The book was Edward Gibbon’s nonfiction historical work The Decline and Fall of the Roman Empire in six volumes. My reason for reading it was to find out why superpowers fall, especially since I live in the world’s last existing one.
As you turn the pages of this massive work, you meet emperor following emperor, hear the names of generals who rise; some to the top post, and of others who fall, with one foot on the threshold of the throne room. In a book of this size you cannot expect to remember the names and individual backstories of the characters. In these pages you will read of the wars with the “northmen,” and of the midnight ride, through the forest, to save his empire, by Juliun the Apostate, as well as of the pride of Arp Arslan, the invader: as his captive who had escaped, Sir Joseph, ran at him, Arslan told his guards he would kill him himself, but he slipped, and was given a mortal blow. Amidst all these tells, in the small schemes sometimes seemingly disconnected, you find a pattern.
Like waves, hitting upon a beach, first you see the trough, the dark times, such as when Rome was founded, and the Etruscans came to rule with a heavy hand, when Romulus allegedly killed his own brother Remus for climbing over the walls of the city rather than going through the gates. But then you see the top of the wave, the good happy times, under good emperors and peaceful trade, such as the years of Julius Caesar. But the good times seem always to be followed by the bad again, like the fall of the wave, crashing upon the beach, and sinking down in the sea once more.
Right after Tiberius and his peaceful years, during which Jesus Christ walked the earth, we have emperor Nero, the sadist mental case who was, so go the stories, too much of a coward, in the end, to push his own suicide blade home, and had to order a slave to do it.
But these are just the headlines, the things that got remembered, the mile markers on the road to the fall of an empire. It was why it fell that I was interested in, however.
As my view may be guessed from the head of the article about America, so it was in Rome, it was always, from then to now, that the great events, while being led, perhaps, by a few, were the work of many.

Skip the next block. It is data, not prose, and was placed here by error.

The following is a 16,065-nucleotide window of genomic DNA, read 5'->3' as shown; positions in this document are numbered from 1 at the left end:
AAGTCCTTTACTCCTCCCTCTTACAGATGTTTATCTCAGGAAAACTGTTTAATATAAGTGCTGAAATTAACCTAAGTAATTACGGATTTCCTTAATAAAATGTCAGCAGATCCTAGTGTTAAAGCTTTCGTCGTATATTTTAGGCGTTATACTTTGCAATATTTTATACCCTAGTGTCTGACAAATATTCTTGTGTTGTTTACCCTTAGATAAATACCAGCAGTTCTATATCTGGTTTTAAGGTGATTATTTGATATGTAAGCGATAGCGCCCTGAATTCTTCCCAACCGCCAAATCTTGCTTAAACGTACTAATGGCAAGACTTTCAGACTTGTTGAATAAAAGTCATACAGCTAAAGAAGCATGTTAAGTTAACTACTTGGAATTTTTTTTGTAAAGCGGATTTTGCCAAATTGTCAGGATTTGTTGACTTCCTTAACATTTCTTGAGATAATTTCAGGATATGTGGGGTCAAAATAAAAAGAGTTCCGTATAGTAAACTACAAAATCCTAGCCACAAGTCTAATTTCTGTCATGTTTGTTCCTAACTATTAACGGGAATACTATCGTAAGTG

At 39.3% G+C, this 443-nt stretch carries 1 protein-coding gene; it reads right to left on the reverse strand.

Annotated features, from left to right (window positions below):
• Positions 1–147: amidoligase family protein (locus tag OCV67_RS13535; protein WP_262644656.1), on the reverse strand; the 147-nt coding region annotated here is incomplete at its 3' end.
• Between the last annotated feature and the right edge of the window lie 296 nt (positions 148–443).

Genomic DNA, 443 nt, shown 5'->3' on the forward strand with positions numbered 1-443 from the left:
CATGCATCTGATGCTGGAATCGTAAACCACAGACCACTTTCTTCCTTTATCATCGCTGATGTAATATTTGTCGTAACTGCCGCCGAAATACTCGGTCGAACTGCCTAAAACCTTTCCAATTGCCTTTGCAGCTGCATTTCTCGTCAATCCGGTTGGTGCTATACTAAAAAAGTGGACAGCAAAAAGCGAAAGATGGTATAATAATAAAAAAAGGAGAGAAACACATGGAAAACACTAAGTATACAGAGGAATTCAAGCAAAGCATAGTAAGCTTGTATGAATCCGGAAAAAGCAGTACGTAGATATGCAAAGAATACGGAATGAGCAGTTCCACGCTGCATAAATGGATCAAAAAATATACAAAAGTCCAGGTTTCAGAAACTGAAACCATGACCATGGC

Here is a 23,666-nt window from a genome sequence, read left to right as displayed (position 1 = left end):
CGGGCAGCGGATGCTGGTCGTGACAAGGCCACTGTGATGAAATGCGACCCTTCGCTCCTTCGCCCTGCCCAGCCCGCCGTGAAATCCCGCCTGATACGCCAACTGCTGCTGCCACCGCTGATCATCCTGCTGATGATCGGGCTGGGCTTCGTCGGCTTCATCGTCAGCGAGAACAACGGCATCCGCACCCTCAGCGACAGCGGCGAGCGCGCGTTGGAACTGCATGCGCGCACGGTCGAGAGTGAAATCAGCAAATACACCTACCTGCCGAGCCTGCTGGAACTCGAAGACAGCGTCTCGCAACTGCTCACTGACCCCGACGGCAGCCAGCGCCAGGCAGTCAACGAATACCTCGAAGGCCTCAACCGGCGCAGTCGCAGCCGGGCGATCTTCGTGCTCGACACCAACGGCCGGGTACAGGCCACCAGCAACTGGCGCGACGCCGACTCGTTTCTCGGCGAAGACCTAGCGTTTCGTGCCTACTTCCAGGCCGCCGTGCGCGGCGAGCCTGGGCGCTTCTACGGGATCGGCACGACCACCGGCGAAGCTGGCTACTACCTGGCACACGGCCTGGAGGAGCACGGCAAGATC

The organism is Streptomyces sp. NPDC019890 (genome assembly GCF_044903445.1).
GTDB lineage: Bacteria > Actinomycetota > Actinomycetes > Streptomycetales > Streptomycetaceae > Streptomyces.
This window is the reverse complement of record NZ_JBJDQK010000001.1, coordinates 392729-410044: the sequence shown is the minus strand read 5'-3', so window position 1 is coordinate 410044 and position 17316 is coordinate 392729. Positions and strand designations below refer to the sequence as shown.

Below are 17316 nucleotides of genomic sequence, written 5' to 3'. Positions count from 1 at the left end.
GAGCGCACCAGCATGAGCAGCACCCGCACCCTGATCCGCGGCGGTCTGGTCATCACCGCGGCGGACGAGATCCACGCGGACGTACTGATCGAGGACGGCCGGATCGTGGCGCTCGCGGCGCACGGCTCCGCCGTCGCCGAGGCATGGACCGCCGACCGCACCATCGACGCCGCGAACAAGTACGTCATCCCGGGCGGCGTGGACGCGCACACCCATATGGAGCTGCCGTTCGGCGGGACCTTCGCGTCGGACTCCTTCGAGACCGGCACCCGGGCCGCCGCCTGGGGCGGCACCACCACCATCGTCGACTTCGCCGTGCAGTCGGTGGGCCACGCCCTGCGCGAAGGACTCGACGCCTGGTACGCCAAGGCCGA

No emperor, however unpopular, could reign if he was too unpopular, which is what happened the family of Vespasian came to power, overthrowing the warring factions after the fall of Jerusalem, the old class had become too unpopular, (maybe because Nero was one of them?) and was swept aside.
The reasons for these things, these events, is, in a way, more fascinating than the events themselves.
There is another big book, this one only in three volumes, although I have never quite had the stomach to finish it. It is Sir Isaac Newton’s Principia. In it, the man who discovered why every time you try to hit a hole-in-one, it always seems to fall short, (gravity, if you were wondering) gave three basic laws that govern movement.
One of them is “An object at rest will tend to stay at rest.” So it is with societies, things tend to stay the same for a long time. There can be a lot of difficulty in getting things going for reform, for transformation, and progress. Whether it is bureaucratic in nature, or “lack of funds,” lack of interest that is holding things up, etc.
But there is the other part of that law, which is also true. “An object in motion tends to stay in motion.” Such as the sudden race to minimize all our technology in size, whereas before we were perfectly fine with computers which would not fit in our living room, and weighed about as much a blue whale, now that society knows of a better way, people will not be caught dead without some small enough to fit into their hand, and smart enough to do eighteen things at once.
But, even as a countries greatest weakness is its people, its complex, difficult, often lazy people who always seem to vote someone in that everyone hates, its people are its greatest strength. Rome, Gibbon tells us, fell, not when the emperors and all their minions finally turned bad. The vast majority of them, it seems, were always bad. It did not fall to some great invasion of the “northmen.” It only crumbled, in the end, when its people just gave up, sat down, and watched it die.
America’s people do not look like they are going to do that anytime soon. All sorts of issues are constantly pointed out, and it is true, our massive country, with all its conflicting ideas, all its insane things it sells, buys, and even eats, probably looks to the rest of the world like some sort of otherworldly thing. But that is all the outworking of the differences, sameness, friction, and connections that hold together our number one strength. All three hundred million of them.
Andrew C. Abbott